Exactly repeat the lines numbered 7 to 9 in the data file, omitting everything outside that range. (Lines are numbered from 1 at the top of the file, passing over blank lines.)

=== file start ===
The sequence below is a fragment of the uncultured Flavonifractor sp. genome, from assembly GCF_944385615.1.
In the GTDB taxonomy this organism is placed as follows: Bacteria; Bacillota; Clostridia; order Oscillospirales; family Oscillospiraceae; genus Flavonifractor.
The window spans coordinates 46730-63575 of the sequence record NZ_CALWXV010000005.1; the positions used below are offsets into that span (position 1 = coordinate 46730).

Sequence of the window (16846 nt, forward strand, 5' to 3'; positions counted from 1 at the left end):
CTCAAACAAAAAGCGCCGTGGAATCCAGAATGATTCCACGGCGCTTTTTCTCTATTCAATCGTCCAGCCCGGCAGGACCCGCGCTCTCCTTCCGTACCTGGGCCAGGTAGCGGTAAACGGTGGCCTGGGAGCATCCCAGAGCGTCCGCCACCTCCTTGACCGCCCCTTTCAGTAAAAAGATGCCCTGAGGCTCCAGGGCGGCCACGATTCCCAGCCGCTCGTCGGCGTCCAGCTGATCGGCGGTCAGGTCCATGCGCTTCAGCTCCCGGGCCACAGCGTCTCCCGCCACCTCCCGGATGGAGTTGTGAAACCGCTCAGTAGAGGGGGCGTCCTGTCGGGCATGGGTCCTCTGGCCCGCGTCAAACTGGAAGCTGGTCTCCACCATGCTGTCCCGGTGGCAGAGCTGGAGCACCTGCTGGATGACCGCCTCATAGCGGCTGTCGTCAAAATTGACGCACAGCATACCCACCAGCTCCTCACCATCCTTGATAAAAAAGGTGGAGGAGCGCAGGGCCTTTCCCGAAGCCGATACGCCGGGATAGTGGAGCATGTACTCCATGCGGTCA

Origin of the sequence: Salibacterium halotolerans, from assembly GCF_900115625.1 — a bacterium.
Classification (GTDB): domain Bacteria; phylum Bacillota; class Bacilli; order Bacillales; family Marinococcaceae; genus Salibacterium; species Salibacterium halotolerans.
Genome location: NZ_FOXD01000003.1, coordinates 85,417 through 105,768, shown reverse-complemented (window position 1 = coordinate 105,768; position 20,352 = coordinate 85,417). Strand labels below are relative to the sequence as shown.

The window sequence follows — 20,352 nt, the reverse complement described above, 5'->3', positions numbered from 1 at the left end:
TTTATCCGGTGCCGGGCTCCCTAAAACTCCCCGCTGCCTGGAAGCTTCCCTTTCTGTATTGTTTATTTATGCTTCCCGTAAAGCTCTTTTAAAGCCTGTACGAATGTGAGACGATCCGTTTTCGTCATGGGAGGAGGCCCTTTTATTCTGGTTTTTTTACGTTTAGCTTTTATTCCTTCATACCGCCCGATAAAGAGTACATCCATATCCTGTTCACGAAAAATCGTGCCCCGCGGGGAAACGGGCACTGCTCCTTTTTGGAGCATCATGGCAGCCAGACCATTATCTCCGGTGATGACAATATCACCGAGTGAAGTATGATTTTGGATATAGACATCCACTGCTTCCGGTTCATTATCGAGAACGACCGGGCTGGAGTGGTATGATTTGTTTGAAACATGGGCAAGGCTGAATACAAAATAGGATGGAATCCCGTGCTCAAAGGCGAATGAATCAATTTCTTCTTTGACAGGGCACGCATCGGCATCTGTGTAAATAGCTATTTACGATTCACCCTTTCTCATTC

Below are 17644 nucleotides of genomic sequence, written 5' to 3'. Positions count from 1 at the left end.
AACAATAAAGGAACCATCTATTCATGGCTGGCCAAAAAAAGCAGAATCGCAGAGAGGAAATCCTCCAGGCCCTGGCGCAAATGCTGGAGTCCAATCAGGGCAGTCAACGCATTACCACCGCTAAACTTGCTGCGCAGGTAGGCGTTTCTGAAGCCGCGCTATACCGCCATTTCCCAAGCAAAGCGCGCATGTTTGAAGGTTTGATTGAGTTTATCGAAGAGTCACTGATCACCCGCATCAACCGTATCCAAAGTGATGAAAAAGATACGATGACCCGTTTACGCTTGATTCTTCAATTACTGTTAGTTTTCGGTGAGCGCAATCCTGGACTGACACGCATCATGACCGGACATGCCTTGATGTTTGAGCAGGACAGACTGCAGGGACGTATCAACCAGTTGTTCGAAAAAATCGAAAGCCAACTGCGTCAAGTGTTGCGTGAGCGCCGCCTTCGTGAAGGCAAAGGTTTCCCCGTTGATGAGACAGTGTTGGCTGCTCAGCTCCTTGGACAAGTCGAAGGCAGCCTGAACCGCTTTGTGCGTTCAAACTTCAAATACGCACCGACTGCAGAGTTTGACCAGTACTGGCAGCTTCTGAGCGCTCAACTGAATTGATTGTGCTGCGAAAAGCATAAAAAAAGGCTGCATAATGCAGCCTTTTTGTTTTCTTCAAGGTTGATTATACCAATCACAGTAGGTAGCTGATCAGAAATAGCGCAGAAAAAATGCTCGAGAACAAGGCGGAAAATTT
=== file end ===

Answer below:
Classification (GTDB): domain Bacteria; phylum Bacillota; class Bacilli; order Bacillales; family Marinococcaceae; genus Salibacterium; species Salibacterium halotolerans.
Genome location: NZ_FOXD01000003.1, coordinates 85,417 through 105,768, shown reverse-complemented (window position 1 = coordinate 105,768; position 20,352 = coordinate 85,417). Strand labels below are relative to the sequence as shown.

The window sequence follows — 20,352 nt, the reverse complement described above, 5'->3', positions numbered from 1 at the left end: